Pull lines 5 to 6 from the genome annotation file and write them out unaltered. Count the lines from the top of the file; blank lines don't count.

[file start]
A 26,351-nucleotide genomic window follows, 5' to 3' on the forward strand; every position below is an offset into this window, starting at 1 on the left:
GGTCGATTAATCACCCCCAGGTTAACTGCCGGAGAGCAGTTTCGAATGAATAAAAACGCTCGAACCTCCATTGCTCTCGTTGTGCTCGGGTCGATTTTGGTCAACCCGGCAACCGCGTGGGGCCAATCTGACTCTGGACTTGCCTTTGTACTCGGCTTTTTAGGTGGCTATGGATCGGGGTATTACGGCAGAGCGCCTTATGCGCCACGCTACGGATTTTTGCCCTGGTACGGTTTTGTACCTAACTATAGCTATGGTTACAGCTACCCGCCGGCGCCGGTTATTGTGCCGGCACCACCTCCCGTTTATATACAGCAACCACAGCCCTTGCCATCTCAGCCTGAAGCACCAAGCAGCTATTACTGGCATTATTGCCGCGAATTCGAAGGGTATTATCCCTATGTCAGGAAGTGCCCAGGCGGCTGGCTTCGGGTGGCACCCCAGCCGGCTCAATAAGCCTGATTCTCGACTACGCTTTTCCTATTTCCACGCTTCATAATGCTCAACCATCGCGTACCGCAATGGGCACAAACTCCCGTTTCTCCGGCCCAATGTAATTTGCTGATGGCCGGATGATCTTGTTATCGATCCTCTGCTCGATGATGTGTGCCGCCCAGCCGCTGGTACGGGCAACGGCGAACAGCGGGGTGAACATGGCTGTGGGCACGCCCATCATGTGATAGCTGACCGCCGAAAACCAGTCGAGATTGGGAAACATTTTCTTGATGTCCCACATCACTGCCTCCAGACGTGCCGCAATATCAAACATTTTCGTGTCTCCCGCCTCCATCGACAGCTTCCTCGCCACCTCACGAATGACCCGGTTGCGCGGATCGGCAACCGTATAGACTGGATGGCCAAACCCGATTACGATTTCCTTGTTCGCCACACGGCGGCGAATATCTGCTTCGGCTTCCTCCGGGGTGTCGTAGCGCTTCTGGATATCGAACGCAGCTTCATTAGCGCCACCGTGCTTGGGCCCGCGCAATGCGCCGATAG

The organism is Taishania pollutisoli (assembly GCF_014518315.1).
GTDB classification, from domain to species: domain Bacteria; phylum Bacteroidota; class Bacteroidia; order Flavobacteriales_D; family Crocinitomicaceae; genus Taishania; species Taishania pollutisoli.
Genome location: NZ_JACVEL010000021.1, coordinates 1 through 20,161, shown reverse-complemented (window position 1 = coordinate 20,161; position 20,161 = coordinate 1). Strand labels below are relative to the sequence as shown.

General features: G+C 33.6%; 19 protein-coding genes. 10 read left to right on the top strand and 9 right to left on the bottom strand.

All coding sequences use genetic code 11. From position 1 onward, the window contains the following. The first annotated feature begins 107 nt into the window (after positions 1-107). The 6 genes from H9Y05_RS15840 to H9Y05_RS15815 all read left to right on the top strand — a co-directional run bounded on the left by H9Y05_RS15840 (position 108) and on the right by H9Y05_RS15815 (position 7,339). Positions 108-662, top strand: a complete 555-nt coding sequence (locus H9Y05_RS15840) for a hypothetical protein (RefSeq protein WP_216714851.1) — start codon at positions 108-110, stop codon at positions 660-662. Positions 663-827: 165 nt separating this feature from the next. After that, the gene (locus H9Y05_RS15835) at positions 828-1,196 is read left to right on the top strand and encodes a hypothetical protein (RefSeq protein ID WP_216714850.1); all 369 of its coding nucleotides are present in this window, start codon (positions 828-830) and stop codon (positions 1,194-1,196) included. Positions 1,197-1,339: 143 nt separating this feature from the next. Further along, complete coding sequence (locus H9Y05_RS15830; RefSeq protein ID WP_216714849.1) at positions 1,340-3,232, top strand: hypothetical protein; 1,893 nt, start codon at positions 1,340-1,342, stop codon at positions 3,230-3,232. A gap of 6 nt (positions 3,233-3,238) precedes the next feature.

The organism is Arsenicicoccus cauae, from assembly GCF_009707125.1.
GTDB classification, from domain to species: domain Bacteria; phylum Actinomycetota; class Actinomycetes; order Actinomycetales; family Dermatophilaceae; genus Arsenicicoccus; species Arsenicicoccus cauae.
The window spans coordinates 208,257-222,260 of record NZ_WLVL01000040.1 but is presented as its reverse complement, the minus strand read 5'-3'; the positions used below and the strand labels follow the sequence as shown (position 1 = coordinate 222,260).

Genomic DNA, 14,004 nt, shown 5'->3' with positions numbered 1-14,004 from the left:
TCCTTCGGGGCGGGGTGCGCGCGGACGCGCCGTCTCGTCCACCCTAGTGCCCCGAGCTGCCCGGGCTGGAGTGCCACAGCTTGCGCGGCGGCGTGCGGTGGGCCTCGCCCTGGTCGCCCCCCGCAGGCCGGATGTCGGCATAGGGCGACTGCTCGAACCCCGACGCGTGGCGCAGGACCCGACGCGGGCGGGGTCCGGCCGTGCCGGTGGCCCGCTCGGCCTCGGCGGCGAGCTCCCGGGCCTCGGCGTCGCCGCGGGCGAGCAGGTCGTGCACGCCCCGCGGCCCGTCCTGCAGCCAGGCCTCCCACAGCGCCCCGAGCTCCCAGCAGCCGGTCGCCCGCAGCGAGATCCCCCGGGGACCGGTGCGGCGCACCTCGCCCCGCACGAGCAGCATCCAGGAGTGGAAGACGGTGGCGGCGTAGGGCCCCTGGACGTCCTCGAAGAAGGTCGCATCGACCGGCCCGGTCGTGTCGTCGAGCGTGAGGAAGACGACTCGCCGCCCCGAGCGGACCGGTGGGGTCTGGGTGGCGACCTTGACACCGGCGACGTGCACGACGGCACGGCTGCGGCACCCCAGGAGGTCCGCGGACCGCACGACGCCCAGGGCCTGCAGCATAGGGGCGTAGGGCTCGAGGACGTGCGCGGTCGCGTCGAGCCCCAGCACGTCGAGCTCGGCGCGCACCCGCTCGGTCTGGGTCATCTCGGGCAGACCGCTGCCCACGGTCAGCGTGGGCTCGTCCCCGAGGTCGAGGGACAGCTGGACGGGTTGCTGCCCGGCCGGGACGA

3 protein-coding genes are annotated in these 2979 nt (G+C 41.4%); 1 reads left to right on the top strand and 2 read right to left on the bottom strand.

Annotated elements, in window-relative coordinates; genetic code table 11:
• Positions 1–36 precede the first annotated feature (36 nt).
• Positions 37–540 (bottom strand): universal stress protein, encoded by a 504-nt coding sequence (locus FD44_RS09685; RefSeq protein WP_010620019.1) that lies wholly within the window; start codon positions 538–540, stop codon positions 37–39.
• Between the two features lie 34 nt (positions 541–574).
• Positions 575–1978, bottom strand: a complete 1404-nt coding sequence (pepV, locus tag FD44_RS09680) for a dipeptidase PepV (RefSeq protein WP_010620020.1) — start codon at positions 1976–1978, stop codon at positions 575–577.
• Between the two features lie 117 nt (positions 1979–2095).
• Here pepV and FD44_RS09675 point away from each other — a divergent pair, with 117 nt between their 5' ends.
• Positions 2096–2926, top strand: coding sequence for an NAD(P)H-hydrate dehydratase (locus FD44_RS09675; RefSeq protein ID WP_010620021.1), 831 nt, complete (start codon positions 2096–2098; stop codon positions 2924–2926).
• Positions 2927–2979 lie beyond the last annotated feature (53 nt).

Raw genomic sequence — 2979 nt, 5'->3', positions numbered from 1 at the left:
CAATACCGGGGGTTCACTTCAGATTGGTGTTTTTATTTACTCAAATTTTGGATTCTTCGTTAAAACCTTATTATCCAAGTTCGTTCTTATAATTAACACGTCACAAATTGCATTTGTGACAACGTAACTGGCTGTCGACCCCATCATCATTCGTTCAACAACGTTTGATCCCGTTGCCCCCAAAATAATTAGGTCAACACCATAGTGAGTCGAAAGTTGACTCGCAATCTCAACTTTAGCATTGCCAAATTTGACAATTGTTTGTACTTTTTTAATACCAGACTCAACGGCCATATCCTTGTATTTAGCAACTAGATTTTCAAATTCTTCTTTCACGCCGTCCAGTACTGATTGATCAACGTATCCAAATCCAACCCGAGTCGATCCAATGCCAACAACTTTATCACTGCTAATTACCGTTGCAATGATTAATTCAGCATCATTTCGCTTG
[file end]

Genome location: NZ_JACVEL010000021.1, coordinates 1 through 20,161, shown reverse-complemented (window position 1 = coordinate 20,161; position 20,161 = coordinate 1). Strand labels below are relative to the sequence as shown.

General features: G+C 33.6%; 19 protein-coding genes. 10 read left to right on the top strand and 9 right to left on the bottom strand.